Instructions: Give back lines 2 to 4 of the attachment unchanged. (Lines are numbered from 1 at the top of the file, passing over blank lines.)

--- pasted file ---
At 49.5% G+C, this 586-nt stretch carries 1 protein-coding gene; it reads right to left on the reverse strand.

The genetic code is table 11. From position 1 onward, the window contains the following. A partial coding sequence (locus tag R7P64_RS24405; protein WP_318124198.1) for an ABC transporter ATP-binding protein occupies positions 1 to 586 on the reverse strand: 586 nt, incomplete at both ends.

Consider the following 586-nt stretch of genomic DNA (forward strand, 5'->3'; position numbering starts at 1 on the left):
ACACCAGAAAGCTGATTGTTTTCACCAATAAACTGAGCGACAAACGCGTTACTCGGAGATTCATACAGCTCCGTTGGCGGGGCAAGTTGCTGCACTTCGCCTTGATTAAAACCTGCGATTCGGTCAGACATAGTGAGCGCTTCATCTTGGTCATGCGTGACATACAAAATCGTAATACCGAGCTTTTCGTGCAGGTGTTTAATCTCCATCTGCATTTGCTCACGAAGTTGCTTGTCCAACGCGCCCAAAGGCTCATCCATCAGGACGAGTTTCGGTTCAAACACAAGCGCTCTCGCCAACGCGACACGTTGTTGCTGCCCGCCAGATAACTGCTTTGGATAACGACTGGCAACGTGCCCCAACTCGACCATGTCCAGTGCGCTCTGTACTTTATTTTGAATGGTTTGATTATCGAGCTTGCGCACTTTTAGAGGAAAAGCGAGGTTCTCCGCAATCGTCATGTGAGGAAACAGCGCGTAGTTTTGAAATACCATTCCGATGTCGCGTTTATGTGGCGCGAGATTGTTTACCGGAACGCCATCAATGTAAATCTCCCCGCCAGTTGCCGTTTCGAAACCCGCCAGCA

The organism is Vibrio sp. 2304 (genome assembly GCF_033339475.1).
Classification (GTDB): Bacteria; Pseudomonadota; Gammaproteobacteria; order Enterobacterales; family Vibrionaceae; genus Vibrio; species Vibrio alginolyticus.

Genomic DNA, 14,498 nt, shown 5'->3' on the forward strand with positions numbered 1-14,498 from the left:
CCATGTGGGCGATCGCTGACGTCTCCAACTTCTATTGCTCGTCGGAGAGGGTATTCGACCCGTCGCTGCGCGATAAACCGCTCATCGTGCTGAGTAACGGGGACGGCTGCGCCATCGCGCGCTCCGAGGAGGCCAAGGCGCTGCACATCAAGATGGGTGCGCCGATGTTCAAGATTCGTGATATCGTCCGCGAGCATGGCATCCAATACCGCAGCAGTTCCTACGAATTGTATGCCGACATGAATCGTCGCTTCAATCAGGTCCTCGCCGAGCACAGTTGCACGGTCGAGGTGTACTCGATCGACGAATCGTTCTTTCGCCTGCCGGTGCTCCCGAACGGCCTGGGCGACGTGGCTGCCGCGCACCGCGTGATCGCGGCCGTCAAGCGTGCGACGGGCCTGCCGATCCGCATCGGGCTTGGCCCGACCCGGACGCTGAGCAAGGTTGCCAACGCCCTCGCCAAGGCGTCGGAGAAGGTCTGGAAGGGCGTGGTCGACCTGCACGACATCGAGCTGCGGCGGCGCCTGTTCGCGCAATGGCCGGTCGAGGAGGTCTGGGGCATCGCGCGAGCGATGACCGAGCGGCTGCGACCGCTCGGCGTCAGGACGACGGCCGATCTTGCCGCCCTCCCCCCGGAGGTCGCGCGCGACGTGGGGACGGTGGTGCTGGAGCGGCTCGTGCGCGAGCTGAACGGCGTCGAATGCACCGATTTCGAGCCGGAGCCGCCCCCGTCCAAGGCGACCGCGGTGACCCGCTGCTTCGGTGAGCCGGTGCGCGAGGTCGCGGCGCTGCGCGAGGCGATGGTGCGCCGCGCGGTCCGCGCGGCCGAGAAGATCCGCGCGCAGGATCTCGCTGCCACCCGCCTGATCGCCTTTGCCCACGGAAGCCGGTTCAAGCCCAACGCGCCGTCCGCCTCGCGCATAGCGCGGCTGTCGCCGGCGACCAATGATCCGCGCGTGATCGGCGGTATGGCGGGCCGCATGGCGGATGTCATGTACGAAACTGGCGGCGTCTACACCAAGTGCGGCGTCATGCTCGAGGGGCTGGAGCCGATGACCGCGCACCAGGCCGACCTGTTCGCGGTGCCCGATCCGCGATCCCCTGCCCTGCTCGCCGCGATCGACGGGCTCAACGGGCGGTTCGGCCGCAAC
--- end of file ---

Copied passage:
The genetic code is table 11. From position 1 onward, the window contains the following. A partial coding sequence (locus tag R7P64_RS24405; protein WP_318124198.1) for an ABC transporter ATP-binding protein occupies positions 1 to 586 on the reverse strand: 586 nt, incomplete at both ends.

Consider the following 586-nt stretch of genomic DNA (forward strand, 5'->3'; position numbering starts at 1 on the left):
ACACCAGAAAGCTGATTGTTTTCACCAATAAACTGAGCGACAAACGCGTTACTCGGAGATTCATACAGCTCCGTTGGCGGGGCAAGTTGCTGCACTTCGCCTTGATTAAAACCTGCGATTCGGTCAGACATAGTGAGCGCTTCATCTTGGTCATGCGTGACATACAAAATCGTAATACCGAGCTTTTCGTGCAGGTGTTTAATCTCCATCTGCATTTGCTCACGAAGTTGCTTGTCCAACGCGCCCAAAGGCTCATCCATCAGGACGAGTTTCGGTTCAAACACAAGCGCTCTCGCCAACGCGACACGTTGTTGCTGCCCGCCAGATAACTGCTTTGGATAACGACTGGCAACGTGCCCCAACTCGACCATGTCCAGTGCGCTCTGTACTTTATTTTGAATGGTTTGATTATCGAGCTTGCGCACTTTTAGAGGAAAAGCGAGGTTCTCCGCAATCGTCATGTGAGGAAACAGCGCGTAGTTTTGAAATACCATTCCGATGTCGCGTTTATGTGGCGCGAGATTGTTTACCGGAACGCCATCAATGTAAATCTCCCCGCCAGTTGCCGTTTCGAAACCCGCCAGCA